From frosh week to convocation, relive some of this year's most memorable moments.

Academic Plan & Annual Reports

We continue to make outstanding progress toward achieving the goals we set in our Academic Plan 2011–2016.
In the past year, we published the Academic Plan 2011–2016 — Year Four: Progress and Achievements as well as the international award-winning Annual Report 2015: Performance Indicators, both of which provide a comprehensive overview of our accomplishments. We also published the Year in Review: 2015 Annual Report, a vibrant summary of our Faculty’s most significant achievements for alumni, donor and industry audiences. Academic Plan 2011–2016 — Year Five: Progress and Achievements and Annual Report 2016: Performance Indicators will be published this fall. 

Academic Plan – Year Four: Progress and Achievements Annual Report 2015: Performance Indicators Year in Review:
2015 Annual Report

Recruitment & Admissions


Our innovative programs and standing as a global leader in engineering education continue to draw the brightest students from across Canada and around the world.

In 2015 we attracted a record number of applications: nine for each place in our first-year programs. We have continued to enhance our admission process to move beyond outstanding grades alone. Our broad-based approach provides a more comprehensive understanding of each applicant’s candidacy.

Our entering undergraduate class for fall 2015 was diverse — at 31.4 per cent, the proportion of women entering our first-year class was our highest ever. International students now make up 27.4 per cent of our overall undergraduate population, enriching our community with a range of perspectives and strengthening the student experience.

We are improving delivery of all first-year course offerings by implementing the recommendations of the Core Curriculum Review Task Force. This includes establishing a First-Year Core 8 Curriculum Committee to oversee implementation of the report’s recommendations, and hiring a new teaching-stream faculty member who will be responsible for enhancing first-year course integration. We also created APS 100 Orientation to Engineering, a seminar course which includes tutorials led by upper year engineering students. This required first-year course provides additional support to students as they transition to first-year engineering.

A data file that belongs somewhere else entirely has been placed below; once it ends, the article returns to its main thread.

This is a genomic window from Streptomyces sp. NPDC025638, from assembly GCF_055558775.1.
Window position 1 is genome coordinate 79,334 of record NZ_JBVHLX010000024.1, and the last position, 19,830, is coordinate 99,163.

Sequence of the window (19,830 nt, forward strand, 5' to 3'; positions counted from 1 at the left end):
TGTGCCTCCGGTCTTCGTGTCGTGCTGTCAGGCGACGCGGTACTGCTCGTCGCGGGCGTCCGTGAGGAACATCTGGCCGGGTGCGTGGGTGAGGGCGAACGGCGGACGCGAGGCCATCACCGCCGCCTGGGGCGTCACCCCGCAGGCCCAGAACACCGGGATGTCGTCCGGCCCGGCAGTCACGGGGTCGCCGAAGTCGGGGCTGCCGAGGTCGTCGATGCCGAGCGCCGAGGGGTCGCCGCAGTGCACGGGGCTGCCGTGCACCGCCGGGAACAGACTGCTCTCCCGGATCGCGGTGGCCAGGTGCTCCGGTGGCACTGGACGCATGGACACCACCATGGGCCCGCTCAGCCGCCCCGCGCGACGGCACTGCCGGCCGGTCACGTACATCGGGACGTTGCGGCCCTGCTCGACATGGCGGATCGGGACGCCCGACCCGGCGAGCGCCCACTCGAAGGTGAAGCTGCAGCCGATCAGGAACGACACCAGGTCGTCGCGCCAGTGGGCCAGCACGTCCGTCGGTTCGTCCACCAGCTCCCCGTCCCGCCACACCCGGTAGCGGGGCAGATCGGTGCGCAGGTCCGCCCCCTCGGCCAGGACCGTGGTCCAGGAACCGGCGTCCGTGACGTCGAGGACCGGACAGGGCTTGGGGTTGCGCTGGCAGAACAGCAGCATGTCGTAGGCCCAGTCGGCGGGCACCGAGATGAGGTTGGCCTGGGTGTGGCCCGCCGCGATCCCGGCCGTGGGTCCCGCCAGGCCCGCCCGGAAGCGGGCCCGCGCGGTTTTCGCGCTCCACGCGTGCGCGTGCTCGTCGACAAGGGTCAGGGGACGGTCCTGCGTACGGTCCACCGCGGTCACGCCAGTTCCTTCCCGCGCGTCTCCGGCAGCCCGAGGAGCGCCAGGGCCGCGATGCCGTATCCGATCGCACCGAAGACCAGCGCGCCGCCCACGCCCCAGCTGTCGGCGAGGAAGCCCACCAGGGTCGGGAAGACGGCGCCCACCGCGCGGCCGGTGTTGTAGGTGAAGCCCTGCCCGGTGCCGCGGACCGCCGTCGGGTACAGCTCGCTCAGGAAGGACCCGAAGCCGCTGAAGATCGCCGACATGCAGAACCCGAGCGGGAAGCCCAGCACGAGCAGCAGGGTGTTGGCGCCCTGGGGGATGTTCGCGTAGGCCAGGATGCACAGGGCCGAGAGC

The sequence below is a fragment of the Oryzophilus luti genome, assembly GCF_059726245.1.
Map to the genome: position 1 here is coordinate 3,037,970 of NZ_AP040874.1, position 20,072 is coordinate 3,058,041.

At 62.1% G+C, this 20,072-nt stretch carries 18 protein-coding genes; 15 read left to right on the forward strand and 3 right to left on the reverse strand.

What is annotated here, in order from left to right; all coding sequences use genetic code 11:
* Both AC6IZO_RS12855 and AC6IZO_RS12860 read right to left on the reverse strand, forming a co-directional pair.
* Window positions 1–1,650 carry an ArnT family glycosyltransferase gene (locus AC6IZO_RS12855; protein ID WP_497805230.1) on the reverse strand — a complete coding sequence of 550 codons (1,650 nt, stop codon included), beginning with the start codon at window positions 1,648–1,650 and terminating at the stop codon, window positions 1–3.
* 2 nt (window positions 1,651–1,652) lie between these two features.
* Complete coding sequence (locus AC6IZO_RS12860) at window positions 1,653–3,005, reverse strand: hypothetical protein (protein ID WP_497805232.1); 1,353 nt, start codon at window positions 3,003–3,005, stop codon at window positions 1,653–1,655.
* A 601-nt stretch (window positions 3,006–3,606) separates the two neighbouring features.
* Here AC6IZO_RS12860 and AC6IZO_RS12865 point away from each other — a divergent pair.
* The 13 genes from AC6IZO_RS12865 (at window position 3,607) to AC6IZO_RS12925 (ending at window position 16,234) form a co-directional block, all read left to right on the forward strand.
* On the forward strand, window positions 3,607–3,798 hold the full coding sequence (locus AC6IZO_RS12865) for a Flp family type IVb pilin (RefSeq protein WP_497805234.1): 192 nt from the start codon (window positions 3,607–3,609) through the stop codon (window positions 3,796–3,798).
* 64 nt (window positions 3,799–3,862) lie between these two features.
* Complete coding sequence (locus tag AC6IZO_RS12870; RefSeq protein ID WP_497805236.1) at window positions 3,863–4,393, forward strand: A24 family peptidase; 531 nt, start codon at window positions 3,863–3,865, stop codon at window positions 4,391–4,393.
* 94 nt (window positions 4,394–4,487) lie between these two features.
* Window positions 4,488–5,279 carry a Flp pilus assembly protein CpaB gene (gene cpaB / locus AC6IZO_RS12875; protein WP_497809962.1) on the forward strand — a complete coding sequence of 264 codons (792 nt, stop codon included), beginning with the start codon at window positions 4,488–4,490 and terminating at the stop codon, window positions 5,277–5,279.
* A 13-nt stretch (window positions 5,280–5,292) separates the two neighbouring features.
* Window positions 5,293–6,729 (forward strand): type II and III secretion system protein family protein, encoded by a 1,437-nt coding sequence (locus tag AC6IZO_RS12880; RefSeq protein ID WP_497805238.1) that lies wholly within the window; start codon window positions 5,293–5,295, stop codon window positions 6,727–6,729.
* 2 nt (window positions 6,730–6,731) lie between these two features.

These new initiatives build on the strength of our existing programs, including embedded counsellors and peer-assisted study sessions. This year, we increased our first-to-second-year retention rate to 96.8 per cent, its highest-ever value.


Our community includes 2,259 highly talented graduate students, our largest number yet, with 31.1 per cent coming from outside of Canada. Our undergraduate-to-graduate ratio is 2.2 to 1, bringing us closer to our Academic Plan goal of 1.5 to 1.

We grew enrolment in our Master of Engineering (MEng) program by 14 per cent compared with 2014–2015, and among this cohort 37 per cent came from outside Canada. In 2015–2016, we surpassed our Academic Plan goal of having MEng and Master of Health Science in Clinical Engineering (MHSc) students account for 50 per cent of full-time equivalent master's students.

This year, we hosted the second annual Graduate Research Days, a Faculty-wide recruitment event that invited 127 top students interested in graduate studies to U of T from across Canada and the United States. We also continued our partnership with a consortium of peer Canadian engineering schools to hold graduate student recruitment events in Vancouver, Edmonton, Calgary, Waterloo, Toronto, Kingston and Montreal. These initiatives have enabled us to reach more of Canada’s most promising candidates for graduate studies, and to promote the benefits of graduate education and the unique strengths of U of T Engineering.

Pre-University Outreach

Each year, the Faculty engages with more than 7,000 elementary and high school students from the Greater Toronto Area, across Canada and around the world by delivering summer camps, in-school workshops and special events. These activities spark interest in engineering and provide a better understanding of its role in society.
Some highlights of this year’s programming include: